If you’ve been following my blog, you’ll know I’m anti-diet. Needless to say, I was devastated when I saw that WW (as they now like to be called) had unveiled a new weight-loss app targeted at children in the US. (It’s not currently available in the UK, thank goodness.)
Kurbo is a tracking app with the intention of encouraging children to lead healthy lives. Sounds great, doesn’t it? We all want to children to have the opportunity to grow and learn. Here’s why this app is not an appropriate tool for children’s health:
- Encouraging children to track and log what they eat is asking them to ignore their natural, hunger cues. Watching numbers increase on the app may provoke anxiety in children who may worry that they are eating too much. In turn, this might encourage restrictive behaviours which could lead to anorexia nervosa, or restrict and binge behaviours, leading to bulimia nervosa or binge eating disorder.
- The app includes multi-day streaks, where children build up a record of how often they are exercising. Again, children may begin to ignore their body’s natural need for rest in order to keep their streak. This can lead dangerously towards exercise addiction.
- Using a traffic light system to monitor the different types of food that children are eating attaches positive and negative labels to food. This again leads to a restrict and crave/binge tendency. In fact, WW doesn’t fully believe in the traffic light system. When I looked online on their branded food products in stores, their snacks do not show the traffic lights which indicate through colours whether or not the product is low/medium/high in fat/sugar/salt etc. This leads me to believe that they are attempting to hide the true content of the snack foods.
- Finally, WW are not interested in the health of all children. Only those who can pay. The app has a 7-day free trial and then changes to monthly pricing, depending on how many months you pay for. A 6-month bulk costs a total of $294. @diets_dont_work_haes on Instagram made the excellent point that the majority of the children who are overweight in the US are from lower socioeconomic backgrounds with limited access to fresh vegetables and safe spaces to go outside and play. These children’s families will not be able to afford this app.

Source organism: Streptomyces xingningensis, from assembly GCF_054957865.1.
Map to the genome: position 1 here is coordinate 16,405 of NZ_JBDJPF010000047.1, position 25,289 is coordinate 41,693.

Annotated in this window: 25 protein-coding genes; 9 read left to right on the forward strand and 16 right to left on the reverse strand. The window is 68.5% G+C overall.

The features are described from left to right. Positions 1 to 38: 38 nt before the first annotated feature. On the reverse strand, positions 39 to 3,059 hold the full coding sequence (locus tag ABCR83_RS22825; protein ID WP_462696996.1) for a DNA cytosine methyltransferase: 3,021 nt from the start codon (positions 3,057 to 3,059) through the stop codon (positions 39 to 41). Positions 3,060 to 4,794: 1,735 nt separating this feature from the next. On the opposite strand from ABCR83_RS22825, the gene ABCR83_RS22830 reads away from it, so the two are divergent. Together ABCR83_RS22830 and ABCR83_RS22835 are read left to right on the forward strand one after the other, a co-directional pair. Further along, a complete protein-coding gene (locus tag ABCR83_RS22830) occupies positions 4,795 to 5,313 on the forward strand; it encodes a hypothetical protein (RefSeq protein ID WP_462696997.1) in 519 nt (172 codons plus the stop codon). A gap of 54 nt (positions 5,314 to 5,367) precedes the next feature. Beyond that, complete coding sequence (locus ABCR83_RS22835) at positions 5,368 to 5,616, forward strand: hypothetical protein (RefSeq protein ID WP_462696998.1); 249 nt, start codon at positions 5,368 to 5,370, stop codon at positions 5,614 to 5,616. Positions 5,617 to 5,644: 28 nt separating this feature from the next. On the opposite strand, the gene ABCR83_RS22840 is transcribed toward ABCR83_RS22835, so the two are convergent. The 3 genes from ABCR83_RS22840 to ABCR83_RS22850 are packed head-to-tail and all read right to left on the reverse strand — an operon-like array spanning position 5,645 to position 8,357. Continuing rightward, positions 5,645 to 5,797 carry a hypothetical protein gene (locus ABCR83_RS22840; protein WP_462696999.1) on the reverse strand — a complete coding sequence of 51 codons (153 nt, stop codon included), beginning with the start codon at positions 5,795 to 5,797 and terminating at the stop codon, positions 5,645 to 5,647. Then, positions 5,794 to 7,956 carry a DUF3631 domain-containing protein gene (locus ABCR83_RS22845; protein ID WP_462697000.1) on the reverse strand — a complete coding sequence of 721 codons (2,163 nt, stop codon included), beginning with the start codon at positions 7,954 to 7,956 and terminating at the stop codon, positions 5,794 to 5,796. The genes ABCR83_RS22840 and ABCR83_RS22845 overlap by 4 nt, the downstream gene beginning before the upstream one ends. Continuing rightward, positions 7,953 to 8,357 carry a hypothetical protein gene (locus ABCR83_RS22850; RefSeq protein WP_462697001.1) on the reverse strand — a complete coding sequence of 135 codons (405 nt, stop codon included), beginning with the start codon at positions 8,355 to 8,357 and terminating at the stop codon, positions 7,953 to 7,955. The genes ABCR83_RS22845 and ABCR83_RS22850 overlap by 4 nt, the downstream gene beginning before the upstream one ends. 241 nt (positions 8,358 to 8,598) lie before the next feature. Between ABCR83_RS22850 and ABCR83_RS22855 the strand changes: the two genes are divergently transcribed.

This app is targeting children 8 – 17 year olds, the crucial period for when an eating disorder is most likely to develop. Disordered eating and a poor relationship with food is a serious problem, even without a diagnosis. It can still lead to other mental health issues, such as anxiety, depression and obsessive compulsive disorder.
If you are a young person reading this post, I’m so pleased you’re taking an interest in your health and wanting to look after yourself. You can do this in positive ways:
- If you don’t have safe, outdoor spaces to play or exercise, use the facilities at your school. The playground is a great space for running, playing or even speed walking.
- If you can, and it’s safe to do so, bike or walk to school instead of taking the car or bus.
- At home, you can elevate your heart rate and get yourself moving by turning the radio on and dancing to your favourite song! It’s important that you find ways to move that feel good for you.
- If you feel like you are reaching for sugary snacks or crisps quite often, have a think about why this might be. Are they the only snacks available to you? Or do you find yourself feeling certain emotions and reaching for certain types of snacks? Comfort eating is a normal and common response to emotions but if you feel it might be affecting your health, try talking to an adult or a friend about how you are feeling. It’s better to deal with the underlying problem, rather than covering it up with something else.
Finally, your weight, however old you are, does not signify your value as a person.
If you feel as strongly against the Kurbo app as I do, you can sign a petition against it here:
Thanks for reading.